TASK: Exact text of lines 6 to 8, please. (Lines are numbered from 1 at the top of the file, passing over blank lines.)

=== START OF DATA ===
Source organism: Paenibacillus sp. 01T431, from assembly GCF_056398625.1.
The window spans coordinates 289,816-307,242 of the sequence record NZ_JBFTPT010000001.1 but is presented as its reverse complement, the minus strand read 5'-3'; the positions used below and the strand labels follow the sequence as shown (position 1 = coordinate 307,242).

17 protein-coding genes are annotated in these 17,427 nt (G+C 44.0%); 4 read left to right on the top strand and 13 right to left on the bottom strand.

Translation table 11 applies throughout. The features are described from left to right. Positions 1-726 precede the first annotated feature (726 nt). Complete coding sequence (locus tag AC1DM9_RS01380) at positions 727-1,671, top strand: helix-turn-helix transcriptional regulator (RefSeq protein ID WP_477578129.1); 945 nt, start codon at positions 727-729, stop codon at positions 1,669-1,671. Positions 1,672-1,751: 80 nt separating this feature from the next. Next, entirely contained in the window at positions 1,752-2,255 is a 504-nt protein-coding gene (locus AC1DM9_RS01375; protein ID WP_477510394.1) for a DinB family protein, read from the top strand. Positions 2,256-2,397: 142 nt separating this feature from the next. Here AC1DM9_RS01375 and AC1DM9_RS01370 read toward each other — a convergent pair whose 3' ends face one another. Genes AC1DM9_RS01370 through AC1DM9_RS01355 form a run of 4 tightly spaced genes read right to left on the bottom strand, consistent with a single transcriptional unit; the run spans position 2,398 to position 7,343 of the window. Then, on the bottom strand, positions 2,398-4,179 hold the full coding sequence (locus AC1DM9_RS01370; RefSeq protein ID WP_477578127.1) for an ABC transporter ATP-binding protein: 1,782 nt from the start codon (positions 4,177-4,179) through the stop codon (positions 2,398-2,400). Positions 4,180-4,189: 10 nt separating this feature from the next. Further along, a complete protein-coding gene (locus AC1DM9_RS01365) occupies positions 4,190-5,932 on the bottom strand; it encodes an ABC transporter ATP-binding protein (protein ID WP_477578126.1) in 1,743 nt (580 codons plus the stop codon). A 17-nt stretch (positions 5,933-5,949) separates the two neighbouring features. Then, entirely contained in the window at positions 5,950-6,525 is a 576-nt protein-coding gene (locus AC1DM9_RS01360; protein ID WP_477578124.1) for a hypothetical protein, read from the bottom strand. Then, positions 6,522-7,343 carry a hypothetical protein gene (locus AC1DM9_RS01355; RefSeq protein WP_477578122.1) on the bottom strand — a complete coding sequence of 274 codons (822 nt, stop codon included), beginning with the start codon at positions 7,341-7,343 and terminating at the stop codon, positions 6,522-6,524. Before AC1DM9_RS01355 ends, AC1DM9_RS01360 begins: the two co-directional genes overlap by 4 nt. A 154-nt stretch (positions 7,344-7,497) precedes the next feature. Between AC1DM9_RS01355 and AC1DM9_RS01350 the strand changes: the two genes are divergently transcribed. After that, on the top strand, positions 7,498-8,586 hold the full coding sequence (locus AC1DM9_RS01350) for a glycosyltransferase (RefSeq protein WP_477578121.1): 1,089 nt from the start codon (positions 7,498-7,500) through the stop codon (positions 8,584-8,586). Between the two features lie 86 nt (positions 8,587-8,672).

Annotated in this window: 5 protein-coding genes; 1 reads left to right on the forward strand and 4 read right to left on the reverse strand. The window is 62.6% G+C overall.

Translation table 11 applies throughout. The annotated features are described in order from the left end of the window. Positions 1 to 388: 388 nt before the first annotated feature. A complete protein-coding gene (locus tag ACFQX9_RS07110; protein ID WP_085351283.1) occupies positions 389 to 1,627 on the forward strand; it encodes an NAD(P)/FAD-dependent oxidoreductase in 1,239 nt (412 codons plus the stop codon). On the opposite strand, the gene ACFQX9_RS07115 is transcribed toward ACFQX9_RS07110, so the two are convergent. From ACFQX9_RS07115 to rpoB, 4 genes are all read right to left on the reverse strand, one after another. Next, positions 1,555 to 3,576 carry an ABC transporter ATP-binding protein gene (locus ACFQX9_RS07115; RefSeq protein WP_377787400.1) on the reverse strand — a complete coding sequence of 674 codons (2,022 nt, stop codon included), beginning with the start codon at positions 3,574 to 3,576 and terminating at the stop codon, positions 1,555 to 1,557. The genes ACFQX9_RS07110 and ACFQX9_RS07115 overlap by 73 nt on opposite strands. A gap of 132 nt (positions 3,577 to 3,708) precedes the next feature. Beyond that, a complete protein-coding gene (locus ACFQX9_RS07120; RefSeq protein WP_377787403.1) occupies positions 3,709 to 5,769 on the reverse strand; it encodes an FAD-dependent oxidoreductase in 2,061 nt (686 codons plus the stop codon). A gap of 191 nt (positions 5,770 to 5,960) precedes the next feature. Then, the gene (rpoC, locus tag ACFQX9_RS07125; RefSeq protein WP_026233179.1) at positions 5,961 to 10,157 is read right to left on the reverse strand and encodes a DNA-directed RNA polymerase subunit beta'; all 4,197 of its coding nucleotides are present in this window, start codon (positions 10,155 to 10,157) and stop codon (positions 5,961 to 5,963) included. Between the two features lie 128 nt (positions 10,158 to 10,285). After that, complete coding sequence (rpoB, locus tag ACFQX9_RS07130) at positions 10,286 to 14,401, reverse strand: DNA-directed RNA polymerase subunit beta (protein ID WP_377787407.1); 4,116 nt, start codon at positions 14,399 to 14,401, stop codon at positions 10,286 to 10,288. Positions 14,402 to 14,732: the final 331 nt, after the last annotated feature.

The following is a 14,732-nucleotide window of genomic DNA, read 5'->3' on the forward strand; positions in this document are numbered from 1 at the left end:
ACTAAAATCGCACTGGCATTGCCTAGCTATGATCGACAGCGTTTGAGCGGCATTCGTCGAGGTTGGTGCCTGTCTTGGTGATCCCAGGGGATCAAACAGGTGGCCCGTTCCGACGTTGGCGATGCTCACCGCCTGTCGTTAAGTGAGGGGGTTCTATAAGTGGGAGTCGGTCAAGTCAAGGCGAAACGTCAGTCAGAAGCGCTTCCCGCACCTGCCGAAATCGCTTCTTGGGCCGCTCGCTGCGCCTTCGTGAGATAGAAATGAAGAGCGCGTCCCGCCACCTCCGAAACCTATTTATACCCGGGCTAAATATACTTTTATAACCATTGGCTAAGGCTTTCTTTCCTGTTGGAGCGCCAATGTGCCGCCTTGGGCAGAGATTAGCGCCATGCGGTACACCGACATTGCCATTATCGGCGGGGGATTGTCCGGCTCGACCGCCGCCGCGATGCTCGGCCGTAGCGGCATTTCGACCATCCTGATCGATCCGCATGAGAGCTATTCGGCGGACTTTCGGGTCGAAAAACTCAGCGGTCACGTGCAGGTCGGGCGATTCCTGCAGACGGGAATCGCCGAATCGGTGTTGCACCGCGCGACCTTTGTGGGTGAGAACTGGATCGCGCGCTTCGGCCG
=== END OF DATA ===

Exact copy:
Translation table 11 applies throughout. The annotated features are described in order from the left end of the window. Positions 1 to 388: 388 nt before the first annotated feature. A complete protein-coding gene (locus tag ACFQX9_RS07110; protein ID WP_085351283.1) occupies positions 389 to 1,627 on the forward strand; it encodes an NAD(P)/FAD-dependent oxidoreductase in 1,239 nt (412 codons plus the stop codon). On the opposite strand, the gene ACFQX9_RS07115 is transcribed toward ACFQX9_RS07110, so the two are convergent. From ACFQX9_RS07115 to rpoB, 4 genes are all read right to left on the reverse strand, one after another. Next, positions 1,555 to 3,576 carry an ABC transporter ATP-binding protein gene (locus ACFQX9_RS07115; RefSeq protein WP_377787400.1) on the reverse strand — a complete coding sequence of 674 codons (2,022 nt, stop codon included), beginning with the start codon at positions 3,574 to 3,576 and terminating at the stop codon, positions 1,555 to 1,557. The genes ACFQX9_RS07110 and ACFQX9_RS07115 overlap by 73 nt on opposite strands. A gap of 132 nt (positions 3,577 to 3,708) precedes the next feature. Beyond that, a complete protein-coding gene (locus ACFQX9_RS07120; RefSeq protein WP_377787403.1) occupies positions 3,709 to 5,769 on the reverse strand; it encodes an FAD-dependent oxidoreductase in 2,061 nt (686 codons plus the stop codon). A gap of 191 nt (positions 5,770 to 5,960) precedes the next feature. Then, the gene (rpoC, locus tag ACFQX9_RS07125; RefSeq protein WP_026233179.1) at positions 5,961 to 10,157 is read right to left on the reverse strand and encodes a DNA-directed RNA polymerase subunit beta'; all 4,197 of its coding nucleotides are present in this window, start codon (positions 10,155 to 10,157) and stop codon (positions 5,961 to 5,963) included. Between the two features lie 128 nt (positions 10,158 to 10,285). After that, complete coding sequence (rpoB, locus tag ACFQX9_RS07130) at positions 10,286 to 14,401, reverse strand: DNA-directed RNA polymerase subunit beta (protein ID WP_377787407.1); 4,116 nt, start codon at positions 14,399 to 14,401, stop codon at positions 10,286 to 10,288. Positions 14,402 to 14,732: the final 331 nt, after the last annotated feature.

The following is a 14,732-nucleotide window of genomic DNA, read 5'->3' on the forward strand; positions in this document are numbered from 1 at the left end:
ACTAAAATCGCACTGGCATTGCCTAGCTATGATCGACAGCGTTTGAGCGGCATTCGTCGAGGTTGGTGCCTGTCTTGGTGATCCCAGGGGATCAAACAGGTGGCCCGTTCCGACGTTGGCGATGCTCACCGCCTGTCGTTAAGTGAGGGGGTTCTATAAGTGGGAGTCGGTCAAGTCAAGGCGAAACGTCAGTCAGAAGCGCTTCCCGCACCTGCCGAAATCGCTTCTTGGGCCGCTCGCTGCGCCTTCGTGAGATAGAAATGAAGAGCGCGTCCCGCCACCTCCGAAACCTATTTATACCCGGGCTAAATATACTTTTATAACCATTGGCTAAGGCTTTCTTTCCTGTTGGAGCGCCAATGTGCCGCCTTGGGCAGAGATTAGCGCCATGCGGTACACCGACATTGCCATTATCGGCGGGGGATTGTCCGGCTCGACCGCCGCCGCGATGCTCGGCCGTAGCGGCATTTCGACCATCCTGATCGATCCGCATGAGAGCTATTCGGCGGACTTTCGGGTCGAAAAACTCAGCGGTCACGTGCAGGTCGGGCGATTCCTGCAGACGGGAATCGCCGAATCGGTGTTGCACCGCGCGACCTTTGTGGGTGAGAACTGGATCGCGCGCTTCGGCCG